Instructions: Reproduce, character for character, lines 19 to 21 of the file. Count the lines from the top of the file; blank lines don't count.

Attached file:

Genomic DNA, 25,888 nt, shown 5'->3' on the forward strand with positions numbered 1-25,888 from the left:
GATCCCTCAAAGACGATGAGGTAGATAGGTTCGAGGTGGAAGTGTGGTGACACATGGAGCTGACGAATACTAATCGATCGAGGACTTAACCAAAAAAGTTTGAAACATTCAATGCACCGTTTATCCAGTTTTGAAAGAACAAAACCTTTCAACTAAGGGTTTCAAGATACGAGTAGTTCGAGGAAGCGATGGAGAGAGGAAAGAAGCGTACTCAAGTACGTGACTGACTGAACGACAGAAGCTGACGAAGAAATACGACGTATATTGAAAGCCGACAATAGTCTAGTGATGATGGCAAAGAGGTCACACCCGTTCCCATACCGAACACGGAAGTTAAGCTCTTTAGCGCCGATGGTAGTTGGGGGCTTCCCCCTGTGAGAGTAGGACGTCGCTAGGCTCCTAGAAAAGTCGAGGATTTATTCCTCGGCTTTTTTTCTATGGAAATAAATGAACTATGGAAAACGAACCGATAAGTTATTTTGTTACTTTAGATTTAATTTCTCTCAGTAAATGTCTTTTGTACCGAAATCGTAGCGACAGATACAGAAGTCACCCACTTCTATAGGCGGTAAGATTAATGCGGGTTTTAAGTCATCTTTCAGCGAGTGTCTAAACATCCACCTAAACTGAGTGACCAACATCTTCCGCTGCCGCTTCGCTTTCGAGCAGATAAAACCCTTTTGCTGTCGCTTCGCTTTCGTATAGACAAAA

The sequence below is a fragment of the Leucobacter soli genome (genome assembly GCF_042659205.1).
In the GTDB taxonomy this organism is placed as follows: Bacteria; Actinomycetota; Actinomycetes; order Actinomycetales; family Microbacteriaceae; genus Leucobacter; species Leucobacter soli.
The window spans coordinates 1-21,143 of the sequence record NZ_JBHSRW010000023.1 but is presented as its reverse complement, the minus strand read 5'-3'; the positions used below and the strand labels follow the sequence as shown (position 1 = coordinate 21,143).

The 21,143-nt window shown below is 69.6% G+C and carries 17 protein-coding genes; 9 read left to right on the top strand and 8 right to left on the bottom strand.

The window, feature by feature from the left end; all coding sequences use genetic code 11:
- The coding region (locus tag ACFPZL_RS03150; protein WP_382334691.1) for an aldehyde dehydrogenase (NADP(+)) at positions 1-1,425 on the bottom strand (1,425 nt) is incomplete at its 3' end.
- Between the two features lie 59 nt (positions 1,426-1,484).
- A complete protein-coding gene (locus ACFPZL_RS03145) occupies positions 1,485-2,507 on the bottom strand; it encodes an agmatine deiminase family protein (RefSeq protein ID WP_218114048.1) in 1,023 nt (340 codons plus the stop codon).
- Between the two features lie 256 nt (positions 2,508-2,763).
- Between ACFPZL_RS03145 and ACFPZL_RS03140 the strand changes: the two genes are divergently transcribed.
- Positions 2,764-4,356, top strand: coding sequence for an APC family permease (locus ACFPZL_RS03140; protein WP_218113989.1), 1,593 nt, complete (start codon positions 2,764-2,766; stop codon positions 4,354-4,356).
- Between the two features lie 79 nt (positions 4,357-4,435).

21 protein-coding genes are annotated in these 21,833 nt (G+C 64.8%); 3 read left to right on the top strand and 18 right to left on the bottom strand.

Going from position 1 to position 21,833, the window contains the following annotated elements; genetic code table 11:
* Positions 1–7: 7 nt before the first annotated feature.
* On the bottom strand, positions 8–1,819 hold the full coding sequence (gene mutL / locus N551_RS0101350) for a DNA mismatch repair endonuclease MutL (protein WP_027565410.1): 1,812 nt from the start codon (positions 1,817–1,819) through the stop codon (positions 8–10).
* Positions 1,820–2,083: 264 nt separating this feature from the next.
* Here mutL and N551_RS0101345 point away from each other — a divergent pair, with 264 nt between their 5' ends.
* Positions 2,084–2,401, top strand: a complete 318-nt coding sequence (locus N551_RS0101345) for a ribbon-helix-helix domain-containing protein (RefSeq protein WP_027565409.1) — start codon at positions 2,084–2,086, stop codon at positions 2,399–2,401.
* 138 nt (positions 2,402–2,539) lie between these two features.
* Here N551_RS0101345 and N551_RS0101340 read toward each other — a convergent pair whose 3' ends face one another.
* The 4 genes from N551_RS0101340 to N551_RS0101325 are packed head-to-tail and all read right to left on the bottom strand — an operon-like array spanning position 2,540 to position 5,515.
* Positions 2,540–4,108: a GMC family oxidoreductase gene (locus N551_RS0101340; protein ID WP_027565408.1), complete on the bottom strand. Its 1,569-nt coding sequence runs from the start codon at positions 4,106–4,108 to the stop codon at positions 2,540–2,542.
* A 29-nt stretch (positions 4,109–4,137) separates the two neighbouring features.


* Positions 1,820–2,083: 264 nt separating this feature from the next.
* Here mutL and N551_RS0101345 point away from each other — a divergent pair, with 264 nt between their 5' ends.
* Positions 2,084–2,401, top strand: a complete 318-nt coding sequence (locus N551_RS0101345) for a ribbon-helix-helix domain-containing protein (RefSeq protein WP_027565409.1) — start codon at positions 2,084–2,086, stop codon at positions 2,399–2,401.